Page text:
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  1. Union Budget 2017: Arun Jaitley sticks to fiscal deficit

Union Budget 2017: Arun Jaitley sticks to fiscal deficit

T his Year’s union Budget has struck a fine balance between fiscal prudence and providing growth boosters to the economy.

New Delhi | Published: February 2, 2017 4:25 AM
The government continues to boost the infrastructure sector, which is the backbone of the country’s overall development, with a record total allocation of R3.96 lakh crore for this sector. The government continues to boost the infrastructure sector, which is the backbone of the country’s overall development, with a record total allocation of R3.96 lakh crore for this sector.

T his Year’s union Budget has struck a fine balance between fiscal prudence and providing growth boosters to the economy. It is a progressive Budget and is in line with the development priorities of the government. FM Arun Jaitley has made a strong attempt to pump prime the rural economy and infrastructure sector.

The government continues to boost the infrastructure sector, which is the backbone of the country’s overall development, with a record total allocation of R3.96 lakh crore for this sector. Stepped up Budget allocation to R64,000 crore for national highways in 2017-18 (against R56,000 crore the previous year) is good for the road sector, as the surface transport ministry intends to speed up implementation from 30 km per day to 40 km per day. Allocation of R27,000 crore for the Pradhan Mantri Gram Sadak Yojana (PMGSY) for rural roads is a particularly welcome move. The pace of construction of roads under PMGSY accelerated to 133 km per day in 2017 — as against 73 km per day in 2011-14 — which has assisted in building 1,40,000 km of roads in the last three years. In addition, the government has brought forward the target date to achieve complete rural connectivity through all-weather roads by three years, from 2022 and 2019, under PMGSY. Another notable move is the 2,000 km of coastal roads identified for development, which will facilitate better connectivity with ports and railway.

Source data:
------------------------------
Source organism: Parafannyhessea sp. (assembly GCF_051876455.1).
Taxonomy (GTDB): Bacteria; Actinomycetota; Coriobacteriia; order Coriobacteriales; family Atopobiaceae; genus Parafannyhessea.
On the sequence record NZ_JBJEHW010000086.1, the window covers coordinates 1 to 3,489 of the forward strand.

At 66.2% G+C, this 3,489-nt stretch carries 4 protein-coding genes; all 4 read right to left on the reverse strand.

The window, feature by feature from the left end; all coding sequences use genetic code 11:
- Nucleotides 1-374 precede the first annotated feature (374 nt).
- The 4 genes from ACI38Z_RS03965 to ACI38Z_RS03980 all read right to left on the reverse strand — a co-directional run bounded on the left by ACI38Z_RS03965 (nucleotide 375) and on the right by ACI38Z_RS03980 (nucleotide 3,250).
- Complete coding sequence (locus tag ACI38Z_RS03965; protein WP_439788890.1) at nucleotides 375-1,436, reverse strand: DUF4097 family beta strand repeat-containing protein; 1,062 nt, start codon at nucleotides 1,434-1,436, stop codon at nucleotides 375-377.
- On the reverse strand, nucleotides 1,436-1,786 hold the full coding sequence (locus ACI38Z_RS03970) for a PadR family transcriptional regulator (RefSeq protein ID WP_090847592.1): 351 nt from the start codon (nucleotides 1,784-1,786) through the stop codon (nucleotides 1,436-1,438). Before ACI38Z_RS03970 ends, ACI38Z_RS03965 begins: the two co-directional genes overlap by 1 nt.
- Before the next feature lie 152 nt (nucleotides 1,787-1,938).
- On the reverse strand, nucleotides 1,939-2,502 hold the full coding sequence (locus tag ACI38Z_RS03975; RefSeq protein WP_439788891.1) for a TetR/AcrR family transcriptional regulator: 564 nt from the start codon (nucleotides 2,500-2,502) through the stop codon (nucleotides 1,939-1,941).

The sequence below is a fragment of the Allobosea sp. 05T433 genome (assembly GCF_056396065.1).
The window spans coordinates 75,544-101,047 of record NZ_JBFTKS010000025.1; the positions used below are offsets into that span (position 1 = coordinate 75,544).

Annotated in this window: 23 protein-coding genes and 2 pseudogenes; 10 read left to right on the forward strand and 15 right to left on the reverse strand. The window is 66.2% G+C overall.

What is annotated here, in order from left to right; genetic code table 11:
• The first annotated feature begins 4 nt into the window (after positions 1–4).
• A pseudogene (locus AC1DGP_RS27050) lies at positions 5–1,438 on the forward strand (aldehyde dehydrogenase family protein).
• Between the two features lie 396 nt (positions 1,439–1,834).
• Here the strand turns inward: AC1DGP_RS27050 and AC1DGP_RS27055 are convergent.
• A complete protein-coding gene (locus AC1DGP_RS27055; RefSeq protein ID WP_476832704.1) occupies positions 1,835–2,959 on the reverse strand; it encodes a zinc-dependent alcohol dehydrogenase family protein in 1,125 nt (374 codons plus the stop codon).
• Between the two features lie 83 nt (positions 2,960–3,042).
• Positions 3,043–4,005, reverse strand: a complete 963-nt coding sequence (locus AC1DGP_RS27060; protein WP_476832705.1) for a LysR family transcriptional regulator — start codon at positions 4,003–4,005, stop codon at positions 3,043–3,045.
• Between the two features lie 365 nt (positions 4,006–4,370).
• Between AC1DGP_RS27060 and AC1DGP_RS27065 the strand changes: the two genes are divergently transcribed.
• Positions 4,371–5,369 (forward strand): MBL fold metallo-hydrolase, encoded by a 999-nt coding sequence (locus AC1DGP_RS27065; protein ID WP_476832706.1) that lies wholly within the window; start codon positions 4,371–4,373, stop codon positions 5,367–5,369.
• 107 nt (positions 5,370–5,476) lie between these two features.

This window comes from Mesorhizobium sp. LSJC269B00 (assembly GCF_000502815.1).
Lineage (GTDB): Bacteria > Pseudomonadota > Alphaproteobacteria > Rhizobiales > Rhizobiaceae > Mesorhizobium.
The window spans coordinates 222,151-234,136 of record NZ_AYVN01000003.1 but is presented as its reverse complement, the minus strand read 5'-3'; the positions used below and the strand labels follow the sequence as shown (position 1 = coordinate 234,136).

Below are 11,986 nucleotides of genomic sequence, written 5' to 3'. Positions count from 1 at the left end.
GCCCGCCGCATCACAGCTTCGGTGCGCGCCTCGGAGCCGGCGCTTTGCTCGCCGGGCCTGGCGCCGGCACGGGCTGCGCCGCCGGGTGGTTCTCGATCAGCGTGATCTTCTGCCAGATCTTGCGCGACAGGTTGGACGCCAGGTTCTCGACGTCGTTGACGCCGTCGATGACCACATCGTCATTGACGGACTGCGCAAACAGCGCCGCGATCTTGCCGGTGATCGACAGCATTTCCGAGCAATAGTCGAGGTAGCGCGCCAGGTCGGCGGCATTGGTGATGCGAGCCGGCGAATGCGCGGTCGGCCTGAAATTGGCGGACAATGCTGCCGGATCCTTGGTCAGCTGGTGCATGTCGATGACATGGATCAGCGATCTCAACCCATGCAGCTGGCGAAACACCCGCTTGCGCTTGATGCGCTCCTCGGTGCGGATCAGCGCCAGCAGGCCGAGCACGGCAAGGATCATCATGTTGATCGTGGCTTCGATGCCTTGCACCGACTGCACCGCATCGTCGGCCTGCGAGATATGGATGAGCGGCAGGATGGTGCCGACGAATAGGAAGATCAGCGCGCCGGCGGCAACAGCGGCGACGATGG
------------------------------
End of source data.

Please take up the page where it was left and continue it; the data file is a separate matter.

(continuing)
Other than the Budget, we understand that the ministry has received Cabinet approvals for monetisation of their current operating assets, which allow them to garner close to R75,000 crore that can be also utilised for further bidding of roads. At present, the ministry has been focussing on two major aspects — one is engineering procurement construction (EPC) and the other is hybrid annuity — and both are well taken by the industry in terms of the number of projects being bid and awarded.
The efforts of the government to have surplus liquidity in the banking system will help curb the borrowing cost and stimulate the credit flow, which in turn will benefit the sector at large. This apart, infrastructure status to affordable housing and reduction of income-tax to 25% for companies below R50 crore turnover is a big thumbs up.

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Overall, this year’s Union Budget adheres to the fiscal discipline, with emphasis on growth and development of the economy.

By Jayant Mhaiskar, Vice-Chairman & Managing Director, MEP Infrastructure Developers Ltd

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